Years ago, when I was competing in powerlifting and I didn't have any money, I decided that it might be a good idea to make my own protein drinks, which I did by mixing whey protein, cocoa powder, oats and water (and sometimes olive oil). They weren't very nice. Now that I've got kids and am still in what I'm calling an extended hiatus from competing, I don't do that any more. However, for the last couple of years I've been back training properly and I've been making much nicer protein smoothies. Everyone who has tried them has liked them, so I thought I ought to share one of the recipes. You'll be able to see how you might adapt it to suit your own purposes.

If you want to make your own smoothies, you need some kind of device to blend the ingredients. But you already knew that. I've got a ten-year-old Vitamix, but it works almost as well with something much cheaper.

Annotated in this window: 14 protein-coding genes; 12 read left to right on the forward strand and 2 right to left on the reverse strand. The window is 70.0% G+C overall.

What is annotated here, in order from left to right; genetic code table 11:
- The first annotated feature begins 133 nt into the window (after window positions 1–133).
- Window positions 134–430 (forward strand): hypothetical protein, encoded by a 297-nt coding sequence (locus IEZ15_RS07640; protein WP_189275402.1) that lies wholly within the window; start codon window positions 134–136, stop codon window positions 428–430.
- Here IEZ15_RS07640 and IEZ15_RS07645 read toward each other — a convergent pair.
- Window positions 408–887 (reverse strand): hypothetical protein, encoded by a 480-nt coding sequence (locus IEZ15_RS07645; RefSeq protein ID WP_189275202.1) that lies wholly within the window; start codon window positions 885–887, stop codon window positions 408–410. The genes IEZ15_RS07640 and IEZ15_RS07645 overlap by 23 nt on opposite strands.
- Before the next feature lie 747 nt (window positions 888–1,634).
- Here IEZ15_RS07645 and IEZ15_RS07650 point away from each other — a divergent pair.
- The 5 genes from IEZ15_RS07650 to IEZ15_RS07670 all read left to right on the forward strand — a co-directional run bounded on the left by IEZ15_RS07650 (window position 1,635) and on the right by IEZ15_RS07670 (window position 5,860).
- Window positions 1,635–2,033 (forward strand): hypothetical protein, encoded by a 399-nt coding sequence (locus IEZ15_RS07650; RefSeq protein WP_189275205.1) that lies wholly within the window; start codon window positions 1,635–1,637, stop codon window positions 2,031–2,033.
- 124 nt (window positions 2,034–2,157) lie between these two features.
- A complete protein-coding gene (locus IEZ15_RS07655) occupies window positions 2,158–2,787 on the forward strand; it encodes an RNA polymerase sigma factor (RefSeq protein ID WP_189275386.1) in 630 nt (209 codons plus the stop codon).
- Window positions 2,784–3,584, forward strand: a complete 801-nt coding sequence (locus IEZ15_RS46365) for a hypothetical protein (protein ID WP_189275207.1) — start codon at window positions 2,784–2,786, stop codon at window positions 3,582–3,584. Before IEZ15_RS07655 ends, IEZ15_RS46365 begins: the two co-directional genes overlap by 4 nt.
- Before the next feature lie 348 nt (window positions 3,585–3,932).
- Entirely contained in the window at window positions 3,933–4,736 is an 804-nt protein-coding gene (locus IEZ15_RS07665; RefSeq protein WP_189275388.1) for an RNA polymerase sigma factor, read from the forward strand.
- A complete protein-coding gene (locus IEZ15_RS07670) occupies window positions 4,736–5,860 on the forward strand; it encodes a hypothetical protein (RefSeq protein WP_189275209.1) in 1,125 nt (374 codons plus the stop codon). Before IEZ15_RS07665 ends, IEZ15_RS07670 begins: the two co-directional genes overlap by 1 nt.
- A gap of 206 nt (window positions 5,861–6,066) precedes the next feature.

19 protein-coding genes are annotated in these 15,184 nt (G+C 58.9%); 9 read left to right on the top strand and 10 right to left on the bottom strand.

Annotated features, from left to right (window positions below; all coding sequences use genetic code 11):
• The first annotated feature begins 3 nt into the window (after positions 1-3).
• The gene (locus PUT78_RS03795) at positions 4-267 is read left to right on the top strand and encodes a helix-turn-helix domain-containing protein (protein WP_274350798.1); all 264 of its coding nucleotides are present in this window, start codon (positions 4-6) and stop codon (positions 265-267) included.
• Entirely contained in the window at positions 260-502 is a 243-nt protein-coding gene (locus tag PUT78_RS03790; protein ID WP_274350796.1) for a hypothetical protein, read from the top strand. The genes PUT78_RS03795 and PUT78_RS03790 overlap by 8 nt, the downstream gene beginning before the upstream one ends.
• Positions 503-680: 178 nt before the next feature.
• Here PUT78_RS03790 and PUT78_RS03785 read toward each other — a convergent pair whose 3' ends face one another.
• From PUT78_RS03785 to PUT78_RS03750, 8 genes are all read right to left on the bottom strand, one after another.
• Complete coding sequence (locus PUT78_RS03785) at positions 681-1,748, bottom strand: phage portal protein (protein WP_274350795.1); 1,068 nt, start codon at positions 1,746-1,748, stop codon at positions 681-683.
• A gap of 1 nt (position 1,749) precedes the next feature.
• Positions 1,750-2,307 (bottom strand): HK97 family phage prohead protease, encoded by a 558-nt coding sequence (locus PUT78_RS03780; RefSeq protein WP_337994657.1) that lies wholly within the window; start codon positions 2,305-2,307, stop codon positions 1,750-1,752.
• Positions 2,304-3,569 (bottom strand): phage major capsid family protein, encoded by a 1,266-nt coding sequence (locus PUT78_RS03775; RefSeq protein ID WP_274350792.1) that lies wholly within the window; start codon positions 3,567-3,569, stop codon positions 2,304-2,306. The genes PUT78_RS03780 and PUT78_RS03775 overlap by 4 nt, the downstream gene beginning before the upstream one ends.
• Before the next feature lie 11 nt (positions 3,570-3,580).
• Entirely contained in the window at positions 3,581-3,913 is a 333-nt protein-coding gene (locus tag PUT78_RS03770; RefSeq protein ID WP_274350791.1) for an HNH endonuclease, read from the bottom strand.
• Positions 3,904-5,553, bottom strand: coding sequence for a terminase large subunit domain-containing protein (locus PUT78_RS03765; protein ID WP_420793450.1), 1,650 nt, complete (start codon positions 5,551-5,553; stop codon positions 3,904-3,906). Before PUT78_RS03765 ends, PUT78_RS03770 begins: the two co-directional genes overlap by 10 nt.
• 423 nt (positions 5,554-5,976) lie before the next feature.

Before I started, I put the empty Vitamix goblet on the kitchen scales and pressed the tare button[3] to reset the weight to zero.

You should only need to weigh the stuff out once (at most). It's not important to be precise, but it's useful to have a rough idea of how many calories you're consuming.

  • Throw in a handful of oats (52g). I had powdered oats lying around, but it's just as good with rolled oats or even oat bran.

  • Add three or four scoops of unflavoured whey protein next (110g). I used 97% whey isolate from BulkPowders[*] which claims to be lactose free. The scale reads 162g because I forgot to reset it after adding the oats.

  • My son added a massive banana next (130g). Some of the protein powder escaped in a large cloud. Oh well.

  • Frozen grapes (102g). We freeze them to preserve them.

Frozen grapes make a nice snack, but never give a whole grape (frozen or otherwise) to a young child. Seriously, they can choke to death. Read this article from the British Medical Journal and see for yourself. If you've got young kids, you should be supervising them when they're eating but, also, don't give them food that's the perfect size and consistency to block their airways.

  • Handful of Almonds (47g). Don't use these if you have a nut allergy! Nuts have a high fat content and thus contain a lot of calories. Tweaking this ingredient is a simple way to alter the calorific content significantly.